Anterior Cervical Discectomy with Fusion, One Level
Anterior Cervical Discectomy with Fusion, One Level may be performed when a herniated disc pinches a nerve in the neck and non-surgical treatment has not resulted in sufficient relief. The primary symptoms of a Anterior Cervical Discectomy are usually numbness, weakness and/or pain in the arm and neck. The goal of the Anterior Cervical Discectomy with Fusion is to remove the disc that is pinching the nerve, eliminating the cause of pain and numbness. One level Anterior Cervical Discectomy with Fusion involves One Disc.
Preparation before surgery
You may be scheduled for presurgical tests (blood test, electrocardiogram, chest X-ray) several days before surgery. In the doctor’s office, you will sign consent and other forms so that the surgeon knows your medical history (allergies, medicines, vitamins, bleeding history, anesthesia reactions, and previous surgeries). Discuss all medications (prescription, over-the-counter, and herbal supplements) you are taking with your health care provider. Some medications need to be continued or stopped the day of surgery. Stop taking all non-steroidal anti-inflammatory medicines (Naprosyn, Advil, Motrin, Nuprin, Aleve, etc.) and blood thinners (Coumadin, Plavix, etc.) 1 to 2 weeks before surgery as directed by the doctor. Additionally, stop smoking, chewing tobacco, and drinking alcohol 1 week before and 2 weeks after surgery because these activities can cause bleeding problems. No food or drink is permitted past midnight the night before surgery.
Anterior Cervical Discectomy with Fusion, One Level Surgery
The incision is made in the front of the spine through the throat area. After the disc is removed, a bone graft is inserted to fuse together the bones above and below the disc space. Discectomy literally means “cutting out the disc.” A discectomy can be performed anywhere along the spine from the neck (cervical) to the low back (lumbar). The surgeon reaches the damaged disc from the front (anterior) of the spine through the throat area. By moving aside the neck muscles, trachea, and esophagus, the disc and bony vertebrae are exposed. Surgery from the front of the neck is more accessible than from the back (posterior) because the disc can be reached without disturbing the spinal cord, spinal nerves, and the strong neck muscles. Depending on your particular symptoms, one disc (single-level) or more (multi-level) may be removed. After the disc is removed, the space between the bony vertebrae is empty. To prevent the vertebrae from collapsing and rubbing together, a spacer bone graft is inserted to fill the open disc space. The graft serves as a bridge between the two vertebrae to create a spinal fusion. The bone graft and vertebrae are fixed in place with metal plates and screws.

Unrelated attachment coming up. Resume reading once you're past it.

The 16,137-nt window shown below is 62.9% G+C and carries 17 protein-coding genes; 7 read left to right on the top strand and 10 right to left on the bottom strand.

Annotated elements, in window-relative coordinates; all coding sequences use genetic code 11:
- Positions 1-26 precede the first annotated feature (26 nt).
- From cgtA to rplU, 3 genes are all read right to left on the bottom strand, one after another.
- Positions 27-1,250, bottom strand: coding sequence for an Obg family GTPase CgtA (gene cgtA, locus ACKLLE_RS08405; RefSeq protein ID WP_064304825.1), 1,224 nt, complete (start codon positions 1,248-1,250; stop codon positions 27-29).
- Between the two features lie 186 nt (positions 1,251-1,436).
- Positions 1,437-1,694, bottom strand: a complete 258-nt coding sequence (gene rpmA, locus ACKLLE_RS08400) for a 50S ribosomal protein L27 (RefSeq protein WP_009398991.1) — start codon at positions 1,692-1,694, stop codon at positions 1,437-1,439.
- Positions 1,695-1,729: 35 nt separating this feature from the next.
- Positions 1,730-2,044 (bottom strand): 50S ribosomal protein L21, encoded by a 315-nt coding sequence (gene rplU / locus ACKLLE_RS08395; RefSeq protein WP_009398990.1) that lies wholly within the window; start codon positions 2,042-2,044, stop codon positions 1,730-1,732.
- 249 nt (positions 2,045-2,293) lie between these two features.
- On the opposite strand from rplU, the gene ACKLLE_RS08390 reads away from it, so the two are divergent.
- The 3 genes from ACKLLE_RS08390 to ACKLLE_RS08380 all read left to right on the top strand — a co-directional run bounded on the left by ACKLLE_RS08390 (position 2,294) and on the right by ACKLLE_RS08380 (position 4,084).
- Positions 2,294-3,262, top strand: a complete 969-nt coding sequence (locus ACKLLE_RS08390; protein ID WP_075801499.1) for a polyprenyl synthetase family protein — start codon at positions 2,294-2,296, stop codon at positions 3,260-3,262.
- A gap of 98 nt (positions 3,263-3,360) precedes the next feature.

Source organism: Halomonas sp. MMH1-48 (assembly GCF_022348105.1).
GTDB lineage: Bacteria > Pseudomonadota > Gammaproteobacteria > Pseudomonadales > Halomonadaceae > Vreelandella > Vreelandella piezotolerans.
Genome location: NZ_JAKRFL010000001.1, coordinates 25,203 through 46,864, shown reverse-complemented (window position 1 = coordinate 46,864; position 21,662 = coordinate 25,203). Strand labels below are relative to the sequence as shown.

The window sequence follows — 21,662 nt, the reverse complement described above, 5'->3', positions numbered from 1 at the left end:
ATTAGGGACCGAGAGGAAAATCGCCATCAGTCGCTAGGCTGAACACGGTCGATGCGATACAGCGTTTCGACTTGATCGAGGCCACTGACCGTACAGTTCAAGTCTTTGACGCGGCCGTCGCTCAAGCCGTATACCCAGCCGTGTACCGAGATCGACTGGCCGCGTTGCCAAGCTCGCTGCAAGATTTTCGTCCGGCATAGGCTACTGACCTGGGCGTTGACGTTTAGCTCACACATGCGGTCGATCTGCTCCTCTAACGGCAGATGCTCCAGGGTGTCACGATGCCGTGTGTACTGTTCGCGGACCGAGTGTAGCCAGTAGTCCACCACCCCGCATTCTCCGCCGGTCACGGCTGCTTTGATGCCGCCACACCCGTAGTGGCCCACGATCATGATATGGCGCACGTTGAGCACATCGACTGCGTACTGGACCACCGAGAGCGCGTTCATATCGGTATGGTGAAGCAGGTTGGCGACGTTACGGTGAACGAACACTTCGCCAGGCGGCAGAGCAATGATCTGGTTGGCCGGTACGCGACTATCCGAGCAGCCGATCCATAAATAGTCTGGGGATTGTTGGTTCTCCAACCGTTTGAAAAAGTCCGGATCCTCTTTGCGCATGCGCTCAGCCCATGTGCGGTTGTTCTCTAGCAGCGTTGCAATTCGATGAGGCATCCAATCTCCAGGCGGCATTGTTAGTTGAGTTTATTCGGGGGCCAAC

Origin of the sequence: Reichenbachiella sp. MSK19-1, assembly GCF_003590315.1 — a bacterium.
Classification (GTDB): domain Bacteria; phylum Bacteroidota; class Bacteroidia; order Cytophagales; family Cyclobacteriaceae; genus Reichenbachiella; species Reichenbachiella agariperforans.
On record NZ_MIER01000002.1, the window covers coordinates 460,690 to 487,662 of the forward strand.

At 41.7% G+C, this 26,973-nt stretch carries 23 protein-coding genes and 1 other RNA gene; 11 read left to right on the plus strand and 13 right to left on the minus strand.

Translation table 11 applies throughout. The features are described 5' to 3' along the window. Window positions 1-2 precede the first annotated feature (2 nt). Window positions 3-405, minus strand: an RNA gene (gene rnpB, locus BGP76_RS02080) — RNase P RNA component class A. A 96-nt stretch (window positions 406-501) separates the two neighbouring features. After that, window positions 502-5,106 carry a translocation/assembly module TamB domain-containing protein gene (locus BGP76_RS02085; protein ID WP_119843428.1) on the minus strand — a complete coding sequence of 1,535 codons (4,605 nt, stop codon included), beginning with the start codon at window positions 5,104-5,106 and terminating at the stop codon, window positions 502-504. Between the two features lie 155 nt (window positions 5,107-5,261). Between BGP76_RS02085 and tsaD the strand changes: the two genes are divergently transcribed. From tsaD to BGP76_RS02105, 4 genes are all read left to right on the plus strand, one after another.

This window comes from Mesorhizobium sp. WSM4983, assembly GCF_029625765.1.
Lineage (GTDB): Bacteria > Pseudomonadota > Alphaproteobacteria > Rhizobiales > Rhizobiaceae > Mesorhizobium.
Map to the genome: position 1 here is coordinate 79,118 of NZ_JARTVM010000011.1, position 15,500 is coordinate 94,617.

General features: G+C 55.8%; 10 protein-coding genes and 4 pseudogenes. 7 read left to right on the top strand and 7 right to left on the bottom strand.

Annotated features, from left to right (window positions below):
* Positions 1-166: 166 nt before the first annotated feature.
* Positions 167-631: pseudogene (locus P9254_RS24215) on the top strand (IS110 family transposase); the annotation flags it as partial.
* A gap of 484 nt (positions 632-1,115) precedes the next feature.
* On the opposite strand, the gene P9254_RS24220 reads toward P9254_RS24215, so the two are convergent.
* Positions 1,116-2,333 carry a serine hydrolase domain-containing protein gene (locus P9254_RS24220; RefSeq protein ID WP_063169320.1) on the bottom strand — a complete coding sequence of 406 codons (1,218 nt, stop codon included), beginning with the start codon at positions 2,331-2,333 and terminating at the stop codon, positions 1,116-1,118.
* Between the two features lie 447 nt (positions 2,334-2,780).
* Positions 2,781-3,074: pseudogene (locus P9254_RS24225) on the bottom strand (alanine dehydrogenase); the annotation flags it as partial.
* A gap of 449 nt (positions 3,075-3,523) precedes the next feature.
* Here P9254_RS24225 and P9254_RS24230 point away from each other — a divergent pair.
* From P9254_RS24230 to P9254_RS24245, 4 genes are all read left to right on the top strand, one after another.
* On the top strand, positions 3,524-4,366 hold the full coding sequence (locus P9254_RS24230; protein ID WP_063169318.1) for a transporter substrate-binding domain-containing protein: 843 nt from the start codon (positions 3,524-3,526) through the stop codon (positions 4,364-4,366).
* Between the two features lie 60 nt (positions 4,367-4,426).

Following surgery the body begins its natural healing process and new bone cells grow around the graft. After 3 to 6 months, the bone graft should join the two vertebrae and form one solid piece of bone. The instrumentation and fusion work together, similar to reinforced concrete. You must wear your collar at all times except to shower, and you may remove it briefly for personal hygiene (shaving). While the collar is off, you may look forward or slightly downward, but you must not look up. This motion extends your neck and can cause the bone graft to dislodge. Most people will need to wear the collar until the first post-operative appointment. At that time, I will determine if you are able to stop using the collar. In most cases, a collar will be worn for about 3-4 weeks. Some patients may have to continue to wear the collar for a longer period of time depending on their situation
Anterior Cervical Discectomy and Fusion (ACDF) is generally a safe and effective surgery. However, as with any surgical procedure, there are potential risks. Risks of the operation include, but are not limited to: infection, anesthesia complications, injury to the nerves and spinal cord, hoarseness, injury to the esophagus, incomplete resolution of pain, and dislodgement of the graft. General medical complications include pneumonia, heart attack, stroke and blood clots. These complications are uncommon, and many precautions are taken to prevent or minimize risks but because human biology is at times unpredictable, no surgery is risk free.